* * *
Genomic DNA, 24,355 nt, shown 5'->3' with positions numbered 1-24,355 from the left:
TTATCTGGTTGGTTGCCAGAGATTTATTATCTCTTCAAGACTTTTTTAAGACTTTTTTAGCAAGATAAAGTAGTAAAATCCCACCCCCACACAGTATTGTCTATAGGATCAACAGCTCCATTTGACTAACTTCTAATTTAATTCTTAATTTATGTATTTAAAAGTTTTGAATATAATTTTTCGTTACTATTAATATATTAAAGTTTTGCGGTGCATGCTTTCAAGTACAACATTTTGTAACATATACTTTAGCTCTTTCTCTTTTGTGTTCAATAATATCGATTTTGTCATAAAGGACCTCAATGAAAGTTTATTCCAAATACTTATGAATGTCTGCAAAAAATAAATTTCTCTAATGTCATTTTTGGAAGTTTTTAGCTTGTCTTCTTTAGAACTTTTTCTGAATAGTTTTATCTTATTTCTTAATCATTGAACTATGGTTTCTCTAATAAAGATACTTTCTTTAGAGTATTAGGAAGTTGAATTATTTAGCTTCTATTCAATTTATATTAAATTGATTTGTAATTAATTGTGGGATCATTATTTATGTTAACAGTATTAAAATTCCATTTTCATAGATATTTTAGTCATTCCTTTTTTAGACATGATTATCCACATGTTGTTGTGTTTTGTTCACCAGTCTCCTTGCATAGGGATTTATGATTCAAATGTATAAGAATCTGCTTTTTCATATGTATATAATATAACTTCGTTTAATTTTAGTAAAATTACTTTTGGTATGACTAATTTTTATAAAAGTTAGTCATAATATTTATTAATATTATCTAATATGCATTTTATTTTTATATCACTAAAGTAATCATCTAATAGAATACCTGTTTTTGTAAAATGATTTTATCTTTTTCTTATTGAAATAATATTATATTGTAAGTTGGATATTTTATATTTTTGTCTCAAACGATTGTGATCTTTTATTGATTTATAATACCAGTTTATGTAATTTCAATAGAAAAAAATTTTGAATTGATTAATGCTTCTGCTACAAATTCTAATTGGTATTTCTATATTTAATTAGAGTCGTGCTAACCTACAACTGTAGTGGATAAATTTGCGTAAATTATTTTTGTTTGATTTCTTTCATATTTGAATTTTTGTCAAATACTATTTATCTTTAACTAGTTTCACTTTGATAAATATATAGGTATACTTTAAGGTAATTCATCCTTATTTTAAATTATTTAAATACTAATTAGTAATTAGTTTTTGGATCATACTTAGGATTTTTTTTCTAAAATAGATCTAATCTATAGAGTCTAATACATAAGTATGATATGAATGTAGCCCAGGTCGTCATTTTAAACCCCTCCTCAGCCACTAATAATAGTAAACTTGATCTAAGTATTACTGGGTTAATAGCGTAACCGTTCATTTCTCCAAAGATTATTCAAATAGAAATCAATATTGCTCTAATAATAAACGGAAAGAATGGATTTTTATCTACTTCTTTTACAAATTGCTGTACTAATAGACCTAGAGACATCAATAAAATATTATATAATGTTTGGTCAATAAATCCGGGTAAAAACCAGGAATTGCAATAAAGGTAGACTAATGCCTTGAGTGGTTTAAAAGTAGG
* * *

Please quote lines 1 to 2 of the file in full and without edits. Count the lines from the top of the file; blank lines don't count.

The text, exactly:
Genomic DNA, 24,355 nt, shown 5'->3' with positions numbered 1-24,355 from the left:
TTATCTGGTTGGTTGCCAGAGATTTATTATCTCTTCAAGACTTTTTTAAGACTTTTTTAGCAAGATAAAGTAGTAAAATCCCACCCCCACACAGTATTGTCTATAGGATCAACAGCTCCATTTGACTAACTTCTAATTTAATTCTTAATTTATGTATTTAAAAGTTTTGAATATAATTTTTCGTTACTATTAATATATTAAAGTTTTGCGGTGCATGCTTTCAAGTACAACATTTTGTAACATATACTTTAGCTCTTTCTCTTTTGTGTTCAATAATATCGATTTTGTCATAAAGGACCTCAATGAAAGTTTATTCCAAATACTTATGAATGTCTGCAAAAAATAAATTTCTCTAATGTCATTTTTGGAAGTTTTTAGCTTGTCTTCTTTAGAACTTTTTCTGAATAGTTTTATCTTATTTCTTAATCATTGAACTATGGTTTCTCTAATAAAGATACTTTCTTTAGAGTATTAGGAAGTTGAATTATTTAGCTTCTATTCAATTTATATTAAATTGATTTGTAATTAATTGTGGGATCATTATTTATGTTAACAGTATTAAAATTCCATTTTCATAGATATTTTAGTCATTCCTTTTTTAGACATGATTATCCACATGTTGTTGTGTTTTGTTCACCAGTCTCCTTGCATAGGGATTTATGATTCAAATGTATAAGAATCTGCTTTTTCATATGTATATAATATAACTTCGTTTAATTTTAGTAAAATTACTTTTGGTATGACTAATTTTTATAAAAGTTAGTCATAATATTTATTAATATTATCTAATATGCATTTTATTTTTATATCACTAAAGTAATCATCTAATAGAATACCTGTTTTTGTAAAATGATTTTATCTTTTTCTTATTGAAATAATATTATATTGTAAGTTGGATATTTTATATTTTTGTCTCAAACGATTGTGATCTTTTATTGATTTATAATACCAGTTTATGTAATTTCAATAGAAAAAAATTTTGAATTGATTAATGCTTCTGCTACAAATTCTAATTGGTATTTCTATATTTAATTAGAGTCGTGCTAACCTACAACTGTAGTGGATAAATTTGCGTAAATTATTTTTGTTTGATTTCTTTCATATTTGAATTTTTGTCAAATACTATTTATCTTTAACTAGTTTCACTTTGATAAATATATAGGTATACTTTAAGGTAATTCATCCTTATTTTAAATTATTTAAATACTAATTAGTAATTAGTTTTTGGATCATACTTAGGATTTTTTTTCTAAAATAGATCTAATCTATAGAGTCTAATACATAAGTATGATATGAATGTAGCCCAGGTCGTCATTTTAAACCCCTCCTCAGCCACTAATAATAGTAAACTTGATCTAAGTATTACTGGGTTAATAGCGTAACCGTTCATTTCTCCAAAGATTATTCAAATAGAAATCAATATTGCTCTAATAATAAACGGAAAGAATGGATTTTTATCTACTTCTTTTACAAATTGCTGTACTAATAGACCTAGAGACATCAATAAAATATTATATAATGTTTGGTCAATAAATCCGGGTAAAAACCAGGAATTGCAATAAAGGTAGACTAATGCCTTGAGTGGTTTAAAAGTAGG